I think many of us have a fear of death. It can be triggered by – well anything. Your 30th birthday. Your 50th birthday. Death itself though, when we really strip it away for all it is, can either be the simple cessation of life or a portal to another life; metaphorically speaking, a wall or a door. Of course, our perception of death depends on our religious beliefs as well. When we speak of death, we can not avoid the usage of some sort of metaphor because this is one thing we know for certain: we can not accurately say what happens to us when we die. Maybe it’s not death we fear. Maybe it’s the ‘how?’ The fear of how we are going to die because we may experience some kind of suffering beforehand. Even now, I say beforehand as though I am certain the dead are relieved of their suffering or that some part of them still exists not to suffer.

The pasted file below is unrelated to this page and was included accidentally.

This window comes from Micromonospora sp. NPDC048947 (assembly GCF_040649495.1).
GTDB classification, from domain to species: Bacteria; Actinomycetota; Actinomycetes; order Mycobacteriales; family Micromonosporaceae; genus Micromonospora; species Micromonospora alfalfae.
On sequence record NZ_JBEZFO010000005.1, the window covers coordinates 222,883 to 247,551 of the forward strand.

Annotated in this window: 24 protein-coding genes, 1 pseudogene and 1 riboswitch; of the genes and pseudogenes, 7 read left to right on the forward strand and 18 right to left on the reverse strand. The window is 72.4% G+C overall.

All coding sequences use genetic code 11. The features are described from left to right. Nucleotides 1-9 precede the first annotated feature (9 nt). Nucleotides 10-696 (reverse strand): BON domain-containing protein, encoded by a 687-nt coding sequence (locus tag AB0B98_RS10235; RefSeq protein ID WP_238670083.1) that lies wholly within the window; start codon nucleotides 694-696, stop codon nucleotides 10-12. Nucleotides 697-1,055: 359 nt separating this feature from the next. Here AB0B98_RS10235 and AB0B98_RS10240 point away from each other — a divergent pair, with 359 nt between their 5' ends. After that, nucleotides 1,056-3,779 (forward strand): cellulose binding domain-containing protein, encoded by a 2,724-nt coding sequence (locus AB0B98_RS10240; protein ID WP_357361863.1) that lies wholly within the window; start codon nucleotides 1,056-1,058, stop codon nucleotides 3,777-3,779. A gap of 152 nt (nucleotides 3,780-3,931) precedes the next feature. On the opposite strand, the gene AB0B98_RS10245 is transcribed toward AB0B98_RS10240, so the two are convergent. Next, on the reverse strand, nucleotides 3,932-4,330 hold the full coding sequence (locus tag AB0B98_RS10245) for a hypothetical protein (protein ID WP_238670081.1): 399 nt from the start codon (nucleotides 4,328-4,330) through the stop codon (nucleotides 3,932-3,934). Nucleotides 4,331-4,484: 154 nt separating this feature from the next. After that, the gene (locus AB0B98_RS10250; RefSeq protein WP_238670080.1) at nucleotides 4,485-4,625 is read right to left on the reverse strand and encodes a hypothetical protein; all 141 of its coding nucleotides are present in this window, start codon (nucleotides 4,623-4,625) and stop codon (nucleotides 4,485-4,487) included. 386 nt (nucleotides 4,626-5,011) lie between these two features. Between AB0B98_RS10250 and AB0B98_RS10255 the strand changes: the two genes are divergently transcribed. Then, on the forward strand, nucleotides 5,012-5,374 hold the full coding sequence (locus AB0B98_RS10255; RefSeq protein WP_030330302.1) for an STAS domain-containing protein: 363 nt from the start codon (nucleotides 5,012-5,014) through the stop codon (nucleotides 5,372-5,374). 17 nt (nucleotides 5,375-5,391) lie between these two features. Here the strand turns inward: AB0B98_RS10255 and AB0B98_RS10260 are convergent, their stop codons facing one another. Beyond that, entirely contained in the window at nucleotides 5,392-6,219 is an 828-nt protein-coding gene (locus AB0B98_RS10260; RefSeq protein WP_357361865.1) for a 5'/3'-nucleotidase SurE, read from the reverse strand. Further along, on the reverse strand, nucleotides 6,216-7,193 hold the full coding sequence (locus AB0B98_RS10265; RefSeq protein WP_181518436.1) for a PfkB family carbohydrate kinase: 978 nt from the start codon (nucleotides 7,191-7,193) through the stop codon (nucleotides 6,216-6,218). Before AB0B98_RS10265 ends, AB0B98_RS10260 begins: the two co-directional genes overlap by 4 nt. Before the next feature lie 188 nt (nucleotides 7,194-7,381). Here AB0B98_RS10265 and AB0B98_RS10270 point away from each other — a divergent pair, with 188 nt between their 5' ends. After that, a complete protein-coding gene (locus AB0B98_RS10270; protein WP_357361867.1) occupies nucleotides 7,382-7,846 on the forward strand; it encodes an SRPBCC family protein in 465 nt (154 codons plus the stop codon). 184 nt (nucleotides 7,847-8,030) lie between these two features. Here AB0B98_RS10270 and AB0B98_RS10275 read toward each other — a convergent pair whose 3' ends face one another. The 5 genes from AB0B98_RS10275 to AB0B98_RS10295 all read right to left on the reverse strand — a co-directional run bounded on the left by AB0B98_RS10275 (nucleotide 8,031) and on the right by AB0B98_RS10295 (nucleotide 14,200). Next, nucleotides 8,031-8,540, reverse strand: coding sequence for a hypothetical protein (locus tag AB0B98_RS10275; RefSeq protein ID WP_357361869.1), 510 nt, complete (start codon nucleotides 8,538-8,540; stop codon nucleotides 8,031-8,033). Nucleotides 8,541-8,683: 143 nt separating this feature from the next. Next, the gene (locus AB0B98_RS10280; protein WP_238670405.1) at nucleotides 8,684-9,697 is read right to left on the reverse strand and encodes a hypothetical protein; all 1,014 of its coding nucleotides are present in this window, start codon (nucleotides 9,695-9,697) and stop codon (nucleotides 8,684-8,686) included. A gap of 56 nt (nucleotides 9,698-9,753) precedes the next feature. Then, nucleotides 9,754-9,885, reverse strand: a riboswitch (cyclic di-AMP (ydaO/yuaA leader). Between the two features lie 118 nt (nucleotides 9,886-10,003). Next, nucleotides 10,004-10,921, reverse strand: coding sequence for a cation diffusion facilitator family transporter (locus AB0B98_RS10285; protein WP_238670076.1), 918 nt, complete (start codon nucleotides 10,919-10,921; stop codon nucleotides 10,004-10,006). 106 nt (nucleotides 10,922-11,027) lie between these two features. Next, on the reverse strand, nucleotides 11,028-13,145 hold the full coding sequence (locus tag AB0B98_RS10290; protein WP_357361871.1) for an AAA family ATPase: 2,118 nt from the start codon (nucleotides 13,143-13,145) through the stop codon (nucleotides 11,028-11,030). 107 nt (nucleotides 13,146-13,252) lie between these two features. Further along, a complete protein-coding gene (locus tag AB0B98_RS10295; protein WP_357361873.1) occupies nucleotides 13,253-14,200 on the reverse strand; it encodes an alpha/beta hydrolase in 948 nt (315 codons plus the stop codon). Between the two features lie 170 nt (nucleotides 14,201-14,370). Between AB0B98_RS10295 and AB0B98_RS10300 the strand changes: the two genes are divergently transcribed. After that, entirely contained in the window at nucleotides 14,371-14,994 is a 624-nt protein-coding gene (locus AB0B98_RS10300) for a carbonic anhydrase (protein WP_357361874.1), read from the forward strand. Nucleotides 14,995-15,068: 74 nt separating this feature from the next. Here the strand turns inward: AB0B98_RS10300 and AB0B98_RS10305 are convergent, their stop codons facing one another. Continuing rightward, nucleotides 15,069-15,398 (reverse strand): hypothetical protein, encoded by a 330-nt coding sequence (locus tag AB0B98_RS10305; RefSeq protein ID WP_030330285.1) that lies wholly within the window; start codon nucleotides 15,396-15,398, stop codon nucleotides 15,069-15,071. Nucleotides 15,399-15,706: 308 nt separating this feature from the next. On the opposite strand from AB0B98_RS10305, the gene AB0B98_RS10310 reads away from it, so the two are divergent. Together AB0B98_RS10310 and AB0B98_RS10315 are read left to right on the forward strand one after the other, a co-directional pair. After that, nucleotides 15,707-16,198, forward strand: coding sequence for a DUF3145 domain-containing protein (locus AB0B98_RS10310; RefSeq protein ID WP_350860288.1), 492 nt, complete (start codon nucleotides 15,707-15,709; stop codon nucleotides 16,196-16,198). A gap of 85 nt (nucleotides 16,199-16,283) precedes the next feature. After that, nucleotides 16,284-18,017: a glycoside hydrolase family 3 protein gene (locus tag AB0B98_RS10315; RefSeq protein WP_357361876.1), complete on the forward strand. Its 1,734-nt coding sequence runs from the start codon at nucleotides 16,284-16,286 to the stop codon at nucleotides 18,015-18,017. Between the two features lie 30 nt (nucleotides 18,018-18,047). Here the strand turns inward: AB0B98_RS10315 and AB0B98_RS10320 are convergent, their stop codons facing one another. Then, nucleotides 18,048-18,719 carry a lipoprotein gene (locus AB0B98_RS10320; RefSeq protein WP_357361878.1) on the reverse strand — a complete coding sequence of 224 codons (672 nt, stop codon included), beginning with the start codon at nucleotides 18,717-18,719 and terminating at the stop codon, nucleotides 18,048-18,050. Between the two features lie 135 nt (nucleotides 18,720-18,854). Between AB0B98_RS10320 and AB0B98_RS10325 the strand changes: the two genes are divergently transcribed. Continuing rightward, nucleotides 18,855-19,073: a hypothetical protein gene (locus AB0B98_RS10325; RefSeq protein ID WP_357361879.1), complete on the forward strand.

For me, maybe it’s that idea of not remaining any longer. I suppose what the Sims has inadvertently done is put me in a position to confront the reality of our finite and fragile human condition. I always knew that death will happen eventually to us all, but only now am I becoming increasingly aware of my mortality. Despite the uncomfortable feelings this topic has brought me, I’m grateful for the opportunity to do this simple reflection on mortality and death and its significance. It’s easy to get caught up in the trivialities of everyday life. Many of us live like we have forever and get caught up in endless cycles of mundanity and procrastination. On the other hand, to be so fixated on death – a concept we know so little about – only takes us away from truly living thus dampening our experience here on earth. I realise that I have to change my perspective of death.